Mack’s Craic

05Feb12

"They're for me Dad"

Figures of authority don’t tend to believe me when I’m telling the truth. This week’s cold weather has reminded me of the first time that happened. More on that later in the Craic.

There’s snow and ice everywhere as I type. Even though this happens every year in Britain, we still can’t cope with it. We got less that six inches of snow but tube trains broke down, motorways ground to a halt and Heathrow cancelled hundreds of flights. It looks like Britain is only just coping on a good day, when it turns a bit icy we’ve had it.

I know that schools will be closed but I’m not sure why. Is it the heating again? I don’t know of anywhere else where the heating packs up as much as in schools. What kind of dodgy heating system is it that stops working every time there’s a cold snap? And is that any reason to send the kids home? I know I’m going to sound like an old git now but I remember when the heating packed up at our school, they didn’t send us home; they just made us wear our coats indoors. And I’m not talking about high school here. The first time it snowed and I had to go to school, I was five. I can still remember seeing the footprints in the snow that lead across the playground from the school building to the OUTSIDE toilet block. Actually high school was worse. At the age of eleven, first thing on a Friday morning was “Games”. I don’t know why it was called “Games”; we only ever played one game, football. It didn’t matter what the weather was doing, we were lead out onto a frozen pitch wearing only a football shirt and 1970s short shorts. “Run around if you want to get warm” was what the sadistic games teacher would shout. I can remember being so cold for the rest of the day that I could hardly hold a pen to write with.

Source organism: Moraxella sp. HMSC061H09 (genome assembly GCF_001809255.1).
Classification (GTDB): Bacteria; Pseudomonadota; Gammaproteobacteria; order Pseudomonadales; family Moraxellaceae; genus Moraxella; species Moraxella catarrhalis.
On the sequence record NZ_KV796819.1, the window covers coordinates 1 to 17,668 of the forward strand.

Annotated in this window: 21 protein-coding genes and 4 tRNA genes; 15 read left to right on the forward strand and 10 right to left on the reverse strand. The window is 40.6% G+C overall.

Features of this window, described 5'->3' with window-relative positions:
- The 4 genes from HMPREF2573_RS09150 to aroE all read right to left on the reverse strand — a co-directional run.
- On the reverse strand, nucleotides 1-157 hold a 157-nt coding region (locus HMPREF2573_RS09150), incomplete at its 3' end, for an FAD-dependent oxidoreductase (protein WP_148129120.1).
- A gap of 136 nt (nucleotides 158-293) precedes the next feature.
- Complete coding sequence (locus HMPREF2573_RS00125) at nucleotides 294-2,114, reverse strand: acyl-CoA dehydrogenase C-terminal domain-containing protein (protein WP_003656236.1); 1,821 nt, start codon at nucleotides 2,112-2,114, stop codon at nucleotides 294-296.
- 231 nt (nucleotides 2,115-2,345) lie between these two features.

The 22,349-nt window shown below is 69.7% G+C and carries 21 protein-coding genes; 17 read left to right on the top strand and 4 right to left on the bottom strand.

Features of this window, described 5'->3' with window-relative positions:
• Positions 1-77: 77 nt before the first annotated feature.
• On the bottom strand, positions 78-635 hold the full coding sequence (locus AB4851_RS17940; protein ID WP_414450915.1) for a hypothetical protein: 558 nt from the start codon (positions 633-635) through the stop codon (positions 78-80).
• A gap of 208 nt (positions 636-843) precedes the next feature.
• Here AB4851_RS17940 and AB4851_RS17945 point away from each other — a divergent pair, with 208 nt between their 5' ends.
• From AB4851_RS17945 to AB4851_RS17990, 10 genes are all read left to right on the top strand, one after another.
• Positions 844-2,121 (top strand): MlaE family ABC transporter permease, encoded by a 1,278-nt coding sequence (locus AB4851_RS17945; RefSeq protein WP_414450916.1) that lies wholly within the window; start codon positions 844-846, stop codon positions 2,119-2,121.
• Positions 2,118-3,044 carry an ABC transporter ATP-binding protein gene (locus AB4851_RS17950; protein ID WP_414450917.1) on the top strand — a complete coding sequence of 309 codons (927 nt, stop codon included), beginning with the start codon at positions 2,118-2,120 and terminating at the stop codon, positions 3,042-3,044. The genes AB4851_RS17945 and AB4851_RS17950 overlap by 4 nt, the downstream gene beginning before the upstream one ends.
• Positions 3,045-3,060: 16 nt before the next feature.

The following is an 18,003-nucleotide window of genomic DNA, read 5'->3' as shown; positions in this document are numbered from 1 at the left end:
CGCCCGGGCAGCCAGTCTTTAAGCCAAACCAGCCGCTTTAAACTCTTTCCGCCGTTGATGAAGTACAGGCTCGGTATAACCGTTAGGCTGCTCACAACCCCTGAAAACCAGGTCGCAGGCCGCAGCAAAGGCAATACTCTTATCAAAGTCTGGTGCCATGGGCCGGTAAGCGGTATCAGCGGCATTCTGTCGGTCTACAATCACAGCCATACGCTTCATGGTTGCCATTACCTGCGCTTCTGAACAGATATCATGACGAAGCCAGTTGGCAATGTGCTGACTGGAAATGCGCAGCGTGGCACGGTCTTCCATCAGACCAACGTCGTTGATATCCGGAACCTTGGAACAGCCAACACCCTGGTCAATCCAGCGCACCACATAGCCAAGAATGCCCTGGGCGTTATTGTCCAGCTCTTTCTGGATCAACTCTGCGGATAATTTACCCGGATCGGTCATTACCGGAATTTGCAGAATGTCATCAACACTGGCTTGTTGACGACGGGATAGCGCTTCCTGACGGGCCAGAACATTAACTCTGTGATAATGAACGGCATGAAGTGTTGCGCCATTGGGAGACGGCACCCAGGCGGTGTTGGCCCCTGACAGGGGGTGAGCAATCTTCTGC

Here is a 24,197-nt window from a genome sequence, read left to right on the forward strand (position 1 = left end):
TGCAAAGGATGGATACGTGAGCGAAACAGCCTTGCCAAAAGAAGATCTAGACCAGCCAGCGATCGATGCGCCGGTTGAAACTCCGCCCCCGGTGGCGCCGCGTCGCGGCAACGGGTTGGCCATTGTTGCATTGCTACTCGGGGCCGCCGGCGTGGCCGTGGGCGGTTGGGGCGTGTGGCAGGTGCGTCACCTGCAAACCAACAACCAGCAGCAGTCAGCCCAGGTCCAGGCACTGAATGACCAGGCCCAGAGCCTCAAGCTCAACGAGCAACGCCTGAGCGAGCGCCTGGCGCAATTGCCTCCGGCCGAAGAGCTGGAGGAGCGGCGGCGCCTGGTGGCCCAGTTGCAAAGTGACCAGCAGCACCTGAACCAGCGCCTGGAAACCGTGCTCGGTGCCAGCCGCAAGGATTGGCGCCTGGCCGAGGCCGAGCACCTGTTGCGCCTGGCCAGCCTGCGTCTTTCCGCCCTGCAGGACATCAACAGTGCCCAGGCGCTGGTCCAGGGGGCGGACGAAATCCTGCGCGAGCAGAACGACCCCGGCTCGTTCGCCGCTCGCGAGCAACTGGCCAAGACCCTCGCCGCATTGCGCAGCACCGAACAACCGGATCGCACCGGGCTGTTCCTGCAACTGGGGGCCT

OK, I am starting to sound like an old git. My Dad is an old git and he’s very good at it because he’s had lots of practice. He didn’t like the cold weather. One of his favorite expression is “Best place for snow is on Christmas cards!”

The icy weather took revenge on him one year. He was walking home from the pub, slipped on the ice and broke his right arm. He had to have time off work but the timing was pretty good. I was about ten years old, mum was working, it was school holidays and my six year old sister had measles. He stayed at home with us.

That combination of random events led to the first time in my life that I remember a figure of authority not believing me. My Dad used to send me up to the local newsagents to buy his cigarettes. At first it wasn’t a problem, I’d ask for “twenty Senior Service”, give the money to the grumpy lady at Thornleighs newsagents and she’d give me the cigarettes. As I got older though, it had become more difficult. It was probably because I was approaching the age when kids around our way started to smoke. Instead of just giving me the cigarettes after I’d asked for them, there was now a pause and a sideways look from her, then I’d say, “They’re for me dad!”, then she’d wrap the cigarettes in white tissue paper before giving them to me. Then one day she said, “Next time you’ll have to bring a note from your dad”. From then on I had to hand her a note that my dad had written before she gave me the tissue paper wrapped Senior Service. Writing the note had become more trouble than it was worth and my dad often just walked up to Thornleighs and got them himself.

So it’s a school holiday, my sister’s sick, dad is off work and he runs out of cigarettes. He sends me to the shop and there’s grumpy Mrs Thornleigh. “Twenty Senior Service please”, I said handing her the money. She gave me the sideways look; I said “They’re for me dad”. She looked me in the eye and said, “Why can’t he come and get them himself?” I said, “Because he’s at home looking after my sister, she’s got measles.” “Why hasn’t he written you a note?”, “Because he’s broken his arm”. She handed back the money and said “Get out!”

Another Craic in the ice soon.

Check out the Mack Nuggets at http://www.mackmedia.co.uk .

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